Friday, 12 August 2011


Following the riots of the last few days there are a range of voices trying to explain the underlying causes of the out and out criminal behaviour of a very few young people. One reason given is the lack of identify with our societies. And some of the reasons given for this is a general lack of respect not only for the law, but for anyone set in authority including parents, teachers and the police.

But it is not only the young who show disrespect for civil behaviour. A large number of adults, many of them old and who know better, show disregard for what one would consider responsible behaviour. Frequently I see mothers, driving their children to school, on their mobile phone. The mayor of London is seen riding his bicycle without a helmet. People without justification parking is disabled parking bays because it is too far to walk from a normal bay or, as sometimes is heard, ‘I will only be a few minutes’.

The other day a woman in the supermarket I was in realised she had forgot something so left her trolley for four minutes whilst she went to search for whatever she had forgotten without any consideration for other shoppers already queuing up. Today, when I returned home someone parked across my driveway to make a phone call. When asked why he did not park a few yards up the road told me to ‘cool down’; no apology, no regret. My inconvenience was irrelevant, his needs were paramount.

We have lived through a few years where bankers have effectively busted the banking system and, having been bailed out by us, the tax payer, are back on the bonus gravy train. Senior police offices are resigning or being suspended because of inappropriate behaviour. Most MPs abused their expenses system and were required to pay back money, a few taken to court and jailed. Newspaper reporters, executives and owners being two faced about how people phones were hacked; even one paper being closed with the loss of many jobs of many who were totally innocent of the owners and executives illegality. Executives in the alcohol industry denying that price has any bearing on sale of alcohol to the young, and the government being too cowardly to act by setting minimum prices and demanding responsible selling.

It is said that we should set a good example for the young, that they need role models. But when many in authority around us seem to be able to flaunt good, honest, behaviour and get away with it; when many of them are constantly pushing the boundaries to see how much they can get away with, what ‘example’ is being set. In a consumer society, where the ‘me’ is more important than the ‘us’; where those that have least are expected to pay the most; and where trying to explain the cause of civil unrest is denigrated as justifying criminal behaviour, what outcomes can we expect? And where the BBC in trying to achieve balance provides air time to a range of views, resulting in both ‘good’ and ‘bad’ being given equal weight, is it any wonder that confusion reigns as to right and wrong when it would appear that ‘my’ view is just as valid as ‘your’ view.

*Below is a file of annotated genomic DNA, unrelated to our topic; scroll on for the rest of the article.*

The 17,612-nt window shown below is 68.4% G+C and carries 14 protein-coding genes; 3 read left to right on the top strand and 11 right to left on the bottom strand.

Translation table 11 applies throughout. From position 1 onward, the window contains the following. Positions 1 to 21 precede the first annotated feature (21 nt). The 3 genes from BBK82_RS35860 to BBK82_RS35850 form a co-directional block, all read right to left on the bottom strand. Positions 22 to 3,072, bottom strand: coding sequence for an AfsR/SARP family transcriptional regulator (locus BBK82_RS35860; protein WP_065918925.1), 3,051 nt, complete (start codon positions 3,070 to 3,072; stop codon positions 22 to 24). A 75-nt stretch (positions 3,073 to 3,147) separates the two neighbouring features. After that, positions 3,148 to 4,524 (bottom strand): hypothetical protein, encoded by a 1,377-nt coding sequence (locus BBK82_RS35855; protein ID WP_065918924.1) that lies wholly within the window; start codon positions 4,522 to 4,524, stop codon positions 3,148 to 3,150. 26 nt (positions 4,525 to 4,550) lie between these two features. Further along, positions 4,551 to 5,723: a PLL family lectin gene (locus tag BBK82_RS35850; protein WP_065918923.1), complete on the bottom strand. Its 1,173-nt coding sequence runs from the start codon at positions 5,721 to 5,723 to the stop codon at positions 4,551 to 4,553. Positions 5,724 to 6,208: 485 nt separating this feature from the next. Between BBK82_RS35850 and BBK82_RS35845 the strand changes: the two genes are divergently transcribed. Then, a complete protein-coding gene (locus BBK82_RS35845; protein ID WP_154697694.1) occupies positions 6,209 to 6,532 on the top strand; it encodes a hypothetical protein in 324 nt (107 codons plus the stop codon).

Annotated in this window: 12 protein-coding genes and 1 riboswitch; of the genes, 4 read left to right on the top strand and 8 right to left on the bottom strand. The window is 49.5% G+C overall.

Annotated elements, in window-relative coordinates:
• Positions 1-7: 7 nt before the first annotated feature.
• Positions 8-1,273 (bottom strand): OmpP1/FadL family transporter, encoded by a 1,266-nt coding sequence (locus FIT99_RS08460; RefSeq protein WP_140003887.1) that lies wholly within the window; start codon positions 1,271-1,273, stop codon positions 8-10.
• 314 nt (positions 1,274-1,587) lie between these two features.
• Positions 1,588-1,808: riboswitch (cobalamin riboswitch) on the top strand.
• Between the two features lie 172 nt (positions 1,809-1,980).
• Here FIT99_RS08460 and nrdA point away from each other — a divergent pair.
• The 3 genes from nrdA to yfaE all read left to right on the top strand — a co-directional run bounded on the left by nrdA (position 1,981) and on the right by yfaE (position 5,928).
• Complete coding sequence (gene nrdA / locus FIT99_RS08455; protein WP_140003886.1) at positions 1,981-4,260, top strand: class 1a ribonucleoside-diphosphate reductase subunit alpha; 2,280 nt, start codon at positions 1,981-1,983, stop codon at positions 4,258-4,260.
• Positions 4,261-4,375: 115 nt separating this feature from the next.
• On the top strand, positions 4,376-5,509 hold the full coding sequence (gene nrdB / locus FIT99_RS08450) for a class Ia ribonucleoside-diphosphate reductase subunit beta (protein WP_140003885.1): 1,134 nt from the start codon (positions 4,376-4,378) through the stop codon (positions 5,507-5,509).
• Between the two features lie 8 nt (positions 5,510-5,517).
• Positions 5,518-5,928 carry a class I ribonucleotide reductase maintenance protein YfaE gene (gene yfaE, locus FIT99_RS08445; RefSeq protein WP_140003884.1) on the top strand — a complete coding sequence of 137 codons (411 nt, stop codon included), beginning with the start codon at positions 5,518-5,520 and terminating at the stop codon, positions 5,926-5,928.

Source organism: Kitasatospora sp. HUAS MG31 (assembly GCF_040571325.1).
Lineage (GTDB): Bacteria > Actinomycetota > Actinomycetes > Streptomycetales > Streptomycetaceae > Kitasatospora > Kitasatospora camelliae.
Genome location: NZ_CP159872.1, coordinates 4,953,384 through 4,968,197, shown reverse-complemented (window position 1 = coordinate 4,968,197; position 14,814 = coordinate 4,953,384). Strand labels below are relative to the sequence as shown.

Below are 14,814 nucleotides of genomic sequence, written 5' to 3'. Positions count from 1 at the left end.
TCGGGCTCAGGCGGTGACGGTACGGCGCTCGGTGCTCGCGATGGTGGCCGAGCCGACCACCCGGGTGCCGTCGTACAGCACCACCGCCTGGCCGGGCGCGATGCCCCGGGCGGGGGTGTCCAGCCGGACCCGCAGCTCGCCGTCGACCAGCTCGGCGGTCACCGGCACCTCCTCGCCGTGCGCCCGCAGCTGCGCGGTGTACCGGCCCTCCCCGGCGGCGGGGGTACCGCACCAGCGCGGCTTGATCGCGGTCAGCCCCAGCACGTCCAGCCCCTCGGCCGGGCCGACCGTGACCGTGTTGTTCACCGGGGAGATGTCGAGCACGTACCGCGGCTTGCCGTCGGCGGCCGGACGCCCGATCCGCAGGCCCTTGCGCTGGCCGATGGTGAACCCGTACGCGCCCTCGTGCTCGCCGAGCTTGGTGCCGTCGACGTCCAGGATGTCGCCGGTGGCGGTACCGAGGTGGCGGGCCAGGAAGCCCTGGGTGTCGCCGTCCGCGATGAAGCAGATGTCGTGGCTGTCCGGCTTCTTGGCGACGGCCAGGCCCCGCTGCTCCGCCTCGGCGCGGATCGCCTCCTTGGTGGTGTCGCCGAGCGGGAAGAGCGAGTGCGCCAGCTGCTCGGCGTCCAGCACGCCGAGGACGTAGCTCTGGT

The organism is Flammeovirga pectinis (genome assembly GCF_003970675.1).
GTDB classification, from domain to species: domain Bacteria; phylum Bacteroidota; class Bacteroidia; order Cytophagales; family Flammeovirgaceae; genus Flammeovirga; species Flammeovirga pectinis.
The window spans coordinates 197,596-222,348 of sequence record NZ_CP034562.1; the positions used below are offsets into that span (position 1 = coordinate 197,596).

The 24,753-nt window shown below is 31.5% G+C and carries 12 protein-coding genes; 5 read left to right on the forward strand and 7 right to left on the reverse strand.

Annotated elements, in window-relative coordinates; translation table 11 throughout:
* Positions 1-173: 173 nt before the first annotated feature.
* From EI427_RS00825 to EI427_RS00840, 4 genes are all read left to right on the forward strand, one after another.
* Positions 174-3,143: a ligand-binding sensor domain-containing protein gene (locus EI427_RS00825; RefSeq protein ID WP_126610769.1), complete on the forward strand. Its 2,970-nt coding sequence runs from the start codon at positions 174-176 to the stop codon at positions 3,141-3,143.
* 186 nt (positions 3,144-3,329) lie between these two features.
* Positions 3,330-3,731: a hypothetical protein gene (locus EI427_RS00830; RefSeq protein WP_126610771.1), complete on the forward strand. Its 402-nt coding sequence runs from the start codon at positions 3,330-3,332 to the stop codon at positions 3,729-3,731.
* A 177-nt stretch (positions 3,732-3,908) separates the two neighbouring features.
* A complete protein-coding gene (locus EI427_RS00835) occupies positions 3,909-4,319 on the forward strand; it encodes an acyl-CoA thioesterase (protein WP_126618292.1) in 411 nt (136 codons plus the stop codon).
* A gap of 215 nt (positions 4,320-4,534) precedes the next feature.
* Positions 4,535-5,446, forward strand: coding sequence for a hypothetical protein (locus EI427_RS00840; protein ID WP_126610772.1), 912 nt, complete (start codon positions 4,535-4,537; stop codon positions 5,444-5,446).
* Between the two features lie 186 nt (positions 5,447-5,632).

Until we recognise that for many years we have all been contributing to a more disrespectful society, then we are unlikely to be able to change much about our society in the longer term. Sure, there will be a few changes made in the short term, but the society we have today is the society we have all been helping to create, little by little, by both omission and commission. If we want the young to change, then we the parents and grandparents must start the change. We need to show more respect to our fellow citizens and we have to make clear, by our deeds and our actions, what is acceptable behaviour and what is not.

Monday, 19 April 2010

Education: The Do It Yourself Future

Each morning, as I listen to what the political parties are promising, I get more and more confused. Is it, I wonder, my age; that my ability to understand is beginning to fail me?